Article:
Sarah Foster '10 is the national winner of the 2010 Cum Laude Society Paper competition.
Each year the Cum Laude Society invites each of its 360 member school to submit a copy of a single outstanding example of original work, either creative or research based, for consideration. Papers are first judged at the local level then district winners are selected. Those winners are then judged with a national winner selected from the eight Cum Laude districts.
"I am extremely honored and pleased to have won this award," Foster said. "I am also very grateful for all of the excellent teachers at Reserve who helped me improve my writing, and especially for Mr. Gough's encouragement and many useful comments on my drafts."
Foster's paper, A Faustian Bargain: Werner Heisenberg's Conflict and Compromise with the Nazi Regime, was written for her Senior Seminar class, led by former English teacher Jason Gough.
"Sarah's paper is remarkable for its originality of vision, its synthesis of source materials and its cogent analysis," Gough said. "What is most impressive, however, is Sarah's skill as a writer. In this respect, she is without match. Indeed, her prose is at once filigreed and well-wrought, elegant and lucid, powerful and evocative. Quite simply, reading Sarah's writing is a cherished experience.
"Without making recourse to hyperbole, Sarah's sophistication as a writer and a thinker is akin to that of a doctoral candidate developing her dissertation's prospectus. It leaves one in awe and I count myself very fortunate for having the privilege to work with Sarah."
Foster selected her topic after reading David Cassidy's biography of physicist Werner Heisenberg, Beyond Uncertainty: Heisenberg, Quantum Physics, and the Bomb.
"I found both the science and the complex political issues described in the book fascinating," Foster explained, "and writing my Senior Seminar paper about Heisenberg seemed like a great way to further explore this topic."
According to Foster, the paper examines how, in early 20th-century Europe, a revolution of sorts took place in terms of understanding the nature of the atom. As the Nazi party took control in Germany, where much of the study of the atom was taking place, Johannes Stark and Phillip Lenard, both Nobel Prize-winning experimental physicists, used the opportunity to battle theoretical physics, labeling the discipline "Jewish physics."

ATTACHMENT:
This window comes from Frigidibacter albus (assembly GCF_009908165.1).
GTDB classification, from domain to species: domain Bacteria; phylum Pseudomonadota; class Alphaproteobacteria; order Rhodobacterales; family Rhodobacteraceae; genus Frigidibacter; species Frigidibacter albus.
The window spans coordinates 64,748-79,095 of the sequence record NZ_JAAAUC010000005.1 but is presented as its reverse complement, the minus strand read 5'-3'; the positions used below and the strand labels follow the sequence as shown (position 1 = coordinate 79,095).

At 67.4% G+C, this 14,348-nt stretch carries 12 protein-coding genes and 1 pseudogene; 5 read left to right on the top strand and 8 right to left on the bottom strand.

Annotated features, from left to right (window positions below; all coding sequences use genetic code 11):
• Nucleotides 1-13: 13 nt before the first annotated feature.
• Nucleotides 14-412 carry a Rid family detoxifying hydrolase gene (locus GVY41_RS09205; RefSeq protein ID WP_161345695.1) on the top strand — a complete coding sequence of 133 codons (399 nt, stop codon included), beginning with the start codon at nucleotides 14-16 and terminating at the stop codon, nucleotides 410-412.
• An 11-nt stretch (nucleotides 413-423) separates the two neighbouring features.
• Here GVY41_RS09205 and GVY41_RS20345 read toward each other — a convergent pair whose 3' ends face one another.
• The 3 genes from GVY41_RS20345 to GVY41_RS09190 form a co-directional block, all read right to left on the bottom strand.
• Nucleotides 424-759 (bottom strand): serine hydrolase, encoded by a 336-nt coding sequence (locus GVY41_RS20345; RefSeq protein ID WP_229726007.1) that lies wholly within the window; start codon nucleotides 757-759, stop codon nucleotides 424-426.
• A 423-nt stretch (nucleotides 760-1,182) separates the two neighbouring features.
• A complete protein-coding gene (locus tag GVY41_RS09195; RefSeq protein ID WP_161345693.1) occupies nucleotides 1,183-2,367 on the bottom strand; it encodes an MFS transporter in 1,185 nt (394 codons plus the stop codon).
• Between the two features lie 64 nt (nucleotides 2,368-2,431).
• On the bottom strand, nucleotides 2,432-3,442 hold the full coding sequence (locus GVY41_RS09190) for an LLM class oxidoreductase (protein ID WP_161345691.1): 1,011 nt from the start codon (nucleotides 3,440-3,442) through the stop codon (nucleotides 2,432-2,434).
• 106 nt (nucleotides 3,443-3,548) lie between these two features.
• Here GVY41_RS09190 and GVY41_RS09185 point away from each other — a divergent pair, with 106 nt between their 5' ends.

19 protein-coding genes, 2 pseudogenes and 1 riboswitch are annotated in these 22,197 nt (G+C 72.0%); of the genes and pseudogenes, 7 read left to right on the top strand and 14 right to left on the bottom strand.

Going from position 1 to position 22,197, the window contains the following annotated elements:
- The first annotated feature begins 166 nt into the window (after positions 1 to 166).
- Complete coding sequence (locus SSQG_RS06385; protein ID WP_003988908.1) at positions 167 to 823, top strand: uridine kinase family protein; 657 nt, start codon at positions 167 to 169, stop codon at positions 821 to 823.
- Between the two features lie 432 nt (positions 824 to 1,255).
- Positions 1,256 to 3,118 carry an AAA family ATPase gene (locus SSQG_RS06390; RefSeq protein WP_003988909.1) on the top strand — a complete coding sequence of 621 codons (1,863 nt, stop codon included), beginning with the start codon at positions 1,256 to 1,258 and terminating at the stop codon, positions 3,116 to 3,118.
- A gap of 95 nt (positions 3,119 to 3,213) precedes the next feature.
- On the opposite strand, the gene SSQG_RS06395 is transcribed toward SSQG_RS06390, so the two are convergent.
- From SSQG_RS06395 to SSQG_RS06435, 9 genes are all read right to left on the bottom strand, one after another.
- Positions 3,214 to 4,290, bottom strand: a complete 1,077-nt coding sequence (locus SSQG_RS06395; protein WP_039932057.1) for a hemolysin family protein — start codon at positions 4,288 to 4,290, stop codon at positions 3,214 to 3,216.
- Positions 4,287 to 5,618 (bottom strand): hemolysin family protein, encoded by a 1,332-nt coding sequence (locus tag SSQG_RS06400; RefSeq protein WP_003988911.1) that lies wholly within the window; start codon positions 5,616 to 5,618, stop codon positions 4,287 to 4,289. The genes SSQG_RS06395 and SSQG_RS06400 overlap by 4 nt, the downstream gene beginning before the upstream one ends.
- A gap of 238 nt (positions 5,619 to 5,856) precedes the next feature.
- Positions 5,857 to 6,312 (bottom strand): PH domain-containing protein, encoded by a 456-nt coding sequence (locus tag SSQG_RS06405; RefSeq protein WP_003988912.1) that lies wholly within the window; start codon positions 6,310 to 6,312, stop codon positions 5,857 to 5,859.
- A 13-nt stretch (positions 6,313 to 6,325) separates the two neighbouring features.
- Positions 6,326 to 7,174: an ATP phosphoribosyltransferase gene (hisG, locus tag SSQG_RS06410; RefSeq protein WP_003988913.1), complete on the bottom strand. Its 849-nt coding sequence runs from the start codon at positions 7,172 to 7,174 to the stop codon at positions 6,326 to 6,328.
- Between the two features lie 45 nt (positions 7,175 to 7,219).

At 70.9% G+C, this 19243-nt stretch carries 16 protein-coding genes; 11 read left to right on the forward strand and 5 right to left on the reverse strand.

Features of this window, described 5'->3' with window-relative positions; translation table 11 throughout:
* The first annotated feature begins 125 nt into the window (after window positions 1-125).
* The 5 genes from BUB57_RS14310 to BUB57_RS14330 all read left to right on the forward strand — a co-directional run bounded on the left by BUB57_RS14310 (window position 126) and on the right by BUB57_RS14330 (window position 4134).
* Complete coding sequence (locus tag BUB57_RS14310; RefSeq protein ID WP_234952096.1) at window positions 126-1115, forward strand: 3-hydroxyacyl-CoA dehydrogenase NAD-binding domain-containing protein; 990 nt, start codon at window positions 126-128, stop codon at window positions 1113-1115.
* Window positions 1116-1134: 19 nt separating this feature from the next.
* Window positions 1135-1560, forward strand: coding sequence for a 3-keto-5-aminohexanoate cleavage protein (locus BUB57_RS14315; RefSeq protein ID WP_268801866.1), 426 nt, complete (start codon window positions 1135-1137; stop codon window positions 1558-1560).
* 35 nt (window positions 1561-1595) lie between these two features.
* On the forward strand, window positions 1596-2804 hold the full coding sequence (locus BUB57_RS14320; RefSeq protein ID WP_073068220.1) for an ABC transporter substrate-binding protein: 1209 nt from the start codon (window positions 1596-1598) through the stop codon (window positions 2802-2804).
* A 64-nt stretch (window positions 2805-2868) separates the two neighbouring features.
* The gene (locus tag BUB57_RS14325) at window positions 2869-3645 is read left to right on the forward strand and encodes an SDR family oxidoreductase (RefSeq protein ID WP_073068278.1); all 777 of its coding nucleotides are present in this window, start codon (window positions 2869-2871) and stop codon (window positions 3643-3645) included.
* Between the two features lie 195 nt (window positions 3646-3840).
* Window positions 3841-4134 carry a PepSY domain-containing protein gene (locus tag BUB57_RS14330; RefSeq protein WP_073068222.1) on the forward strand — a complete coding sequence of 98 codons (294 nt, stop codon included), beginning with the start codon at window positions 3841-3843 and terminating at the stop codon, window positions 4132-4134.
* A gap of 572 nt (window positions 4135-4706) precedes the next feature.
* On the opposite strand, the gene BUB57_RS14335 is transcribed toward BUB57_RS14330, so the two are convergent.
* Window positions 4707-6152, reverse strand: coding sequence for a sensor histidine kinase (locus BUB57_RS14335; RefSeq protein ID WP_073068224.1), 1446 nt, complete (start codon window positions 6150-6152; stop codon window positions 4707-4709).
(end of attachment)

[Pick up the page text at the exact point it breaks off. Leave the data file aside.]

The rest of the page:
The physicists who suffered the most were Jewish, including Albert Einstein, who was outspokenly anti-Nazi. While Heisenberg was not Jewish, he witnessed the dismissal and resignation of many dear colleagues, the denigration of his subject in unscientific propaganda papers and was himself subject to a Secret Service investigation. The suffering of his Jewish colleagues created labyrinthine moral dilemmas for Heisenberg, which escalated when Nazi officials began to ask for nuclear weapons.
Some scientists emigrated in solidarity with their Jewish colleagues, or out of unwillingness to work under such a corrupt regime. Heisenberg, however, had an intense loyalty to his country, if not the Nazi party, and could not leave. He also could not bear to see his country's once world-class science program diminished and saw it as his personal mission to preserve the prestige of German physics. Furthermore, he clung to an idealistic conception of science as apolitical.
"My paper explores the moral dilemmas that Heisenberg confronted and his response to them," Foster said, "and argues that, in the compromises he made in order to remain in Germany, Heisenberg was forced to betray his own philosophy of science."
Foster, currently a freshman at the University of Pennsylvania, is studying under the Roy and Diana Vagelos Scholars Program in the Molecular Life Sciences. The program offers Penn's most motivated young scientists an opportunity to begin focused course work and research in their first year. Vagelos Scholars major in chemistry or biochemistry and complete a second major in any other natural science, with the option of earning a concurrent master's degree.
"I will most likely be biochemistry major, and am considering attempting a second major in either physics or math," Foster said. "I do hope to continue writing and, in fact, am currently taking a writing seminar. I hope to continue developing my writing by either choosing a minor in a humanities subject or participating in writing-related extracurricular activities."
Copyright © 2011 Western Reserve Academy
All Rights Reserved